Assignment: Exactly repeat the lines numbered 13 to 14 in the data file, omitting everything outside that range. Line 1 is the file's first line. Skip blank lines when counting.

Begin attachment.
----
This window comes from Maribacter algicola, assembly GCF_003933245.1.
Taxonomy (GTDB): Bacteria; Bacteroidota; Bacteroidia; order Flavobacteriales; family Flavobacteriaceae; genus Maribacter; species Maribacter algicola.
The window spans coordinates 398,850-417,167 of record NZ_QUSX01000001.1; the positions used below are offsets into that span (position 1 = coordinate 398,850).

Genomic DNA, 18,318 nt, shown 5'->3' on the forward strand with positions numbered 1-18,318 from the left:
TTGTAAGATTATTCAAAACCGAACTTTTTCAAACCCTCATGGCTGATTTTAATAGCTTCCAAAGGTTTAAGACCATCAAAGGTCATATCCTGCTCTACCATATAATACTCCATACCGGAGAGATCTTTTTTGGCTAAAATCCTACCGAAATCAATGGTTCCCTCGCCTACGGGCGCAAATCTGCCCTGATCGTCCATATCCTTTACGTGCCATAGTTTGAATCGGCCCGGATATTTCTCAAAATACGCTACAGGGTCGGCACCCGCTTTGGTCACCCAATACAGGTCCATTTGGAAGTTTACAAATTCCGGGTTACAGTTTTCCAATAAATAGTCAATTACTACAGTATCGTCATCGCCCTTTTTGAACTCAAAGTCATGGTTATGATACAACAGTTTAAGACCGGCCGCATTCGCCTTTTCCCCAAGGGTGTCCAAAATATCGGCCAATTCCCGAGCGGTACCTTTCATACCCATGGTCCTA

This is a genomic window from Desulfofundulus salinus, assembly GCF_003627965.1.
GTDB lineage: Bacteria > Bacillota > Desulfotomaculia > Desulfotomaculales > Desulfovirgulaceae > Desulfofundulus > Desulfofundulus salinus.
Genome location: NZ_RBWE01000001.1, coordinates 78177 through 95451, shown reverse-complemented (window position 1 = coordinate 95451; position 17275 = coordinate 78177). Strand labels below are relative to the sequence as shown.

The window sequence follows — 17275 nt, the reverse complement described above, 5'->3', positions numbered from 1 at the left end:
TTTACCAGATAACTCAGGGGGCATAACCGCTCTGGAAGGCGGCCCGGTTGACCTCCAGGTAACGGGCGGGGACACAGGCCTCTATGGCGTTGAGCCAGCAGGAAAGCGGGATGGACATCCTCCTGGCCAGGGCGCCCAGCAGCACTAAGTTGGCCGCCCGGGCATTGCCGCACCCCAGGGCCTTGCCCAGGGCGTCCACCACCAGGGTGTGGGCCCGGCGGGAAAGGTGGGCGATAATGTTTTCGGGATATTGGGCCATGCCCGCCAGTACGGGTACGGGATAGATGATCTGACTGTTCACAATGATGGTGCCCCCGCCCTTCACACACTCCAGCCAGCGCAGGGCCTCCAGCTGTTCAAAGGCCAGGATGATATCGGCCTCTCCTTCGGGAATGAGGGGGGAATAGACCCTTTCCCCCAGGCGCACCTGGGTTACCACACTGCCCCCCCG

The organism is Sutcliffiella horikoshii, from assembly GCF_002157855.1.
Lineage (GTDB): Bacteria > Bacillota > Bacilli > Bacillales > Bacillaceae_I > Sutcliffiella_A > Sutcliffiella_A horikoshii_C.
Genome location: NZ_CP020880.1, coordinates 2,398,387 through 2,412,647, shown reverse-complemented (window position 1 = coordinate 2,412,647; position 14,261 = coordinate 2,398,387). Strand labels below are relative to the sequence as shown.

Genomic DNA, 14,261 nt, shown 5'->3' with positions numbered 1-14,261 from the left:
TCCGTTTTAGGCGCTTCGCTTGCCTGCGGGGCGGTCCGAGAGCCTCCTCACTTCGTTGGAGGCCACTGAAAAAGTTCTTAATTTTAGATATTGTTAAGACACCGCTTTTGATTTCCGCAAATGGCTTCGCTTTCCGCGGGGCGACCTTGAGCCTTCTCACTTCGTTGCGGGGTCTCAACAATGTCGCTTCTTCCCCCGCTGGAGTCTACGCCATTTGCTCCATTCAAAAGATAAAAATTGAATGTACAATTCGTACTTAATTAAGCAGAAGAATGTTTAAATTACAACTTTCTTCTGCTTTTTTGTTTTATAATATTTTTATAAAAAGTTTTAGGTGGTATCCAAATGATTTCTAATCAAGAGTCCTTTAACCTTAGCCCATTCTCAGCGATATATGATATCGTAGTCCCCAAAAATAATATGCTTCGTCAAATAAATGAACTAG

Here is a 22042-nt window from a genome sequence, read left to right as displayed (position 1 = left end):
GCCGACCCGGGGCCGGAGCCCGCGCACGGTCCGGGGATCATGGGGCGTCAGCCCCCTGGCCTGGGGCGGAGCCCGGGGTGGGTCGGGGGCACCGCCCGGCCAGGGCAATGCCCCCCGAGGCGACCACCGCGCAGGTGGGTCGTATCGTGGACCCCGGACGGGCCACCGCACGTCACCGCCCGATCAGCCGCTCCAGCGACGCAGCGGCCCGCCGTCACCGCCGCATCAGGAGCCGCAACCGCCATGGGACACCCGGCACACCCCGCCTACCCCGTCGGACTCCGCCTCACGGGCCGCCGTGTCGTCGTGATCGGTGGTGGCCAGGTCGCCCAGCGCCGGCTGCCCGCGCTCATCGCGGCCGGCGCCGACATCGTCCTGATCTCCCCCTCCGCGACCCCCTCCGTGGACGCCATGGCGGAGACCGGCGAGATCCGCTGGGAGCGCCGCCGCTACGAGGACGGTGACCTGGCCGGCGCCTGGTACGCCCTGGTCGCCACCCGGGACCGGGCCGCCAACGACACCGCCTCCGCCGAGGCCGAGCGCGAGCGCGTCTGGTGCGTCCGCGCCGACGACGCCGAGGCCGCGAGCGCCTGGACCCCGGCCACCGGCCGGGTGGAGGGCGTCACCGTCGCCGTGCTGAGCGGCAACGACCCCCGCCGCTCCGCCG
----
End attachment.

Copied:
Genome location: NZ_CP020880.1, coordinates 2,398,387 through 2,412,647, shown reverse-complemented (window position 1 = coordinate 2,412,647; position 14,261 = coordinate 2,398,387). Strand labels below are relative to the sequence as shown.

Genomic DNA, 14,261 nt, shown 5'->3' with positions numbered 1-14,261 from the left: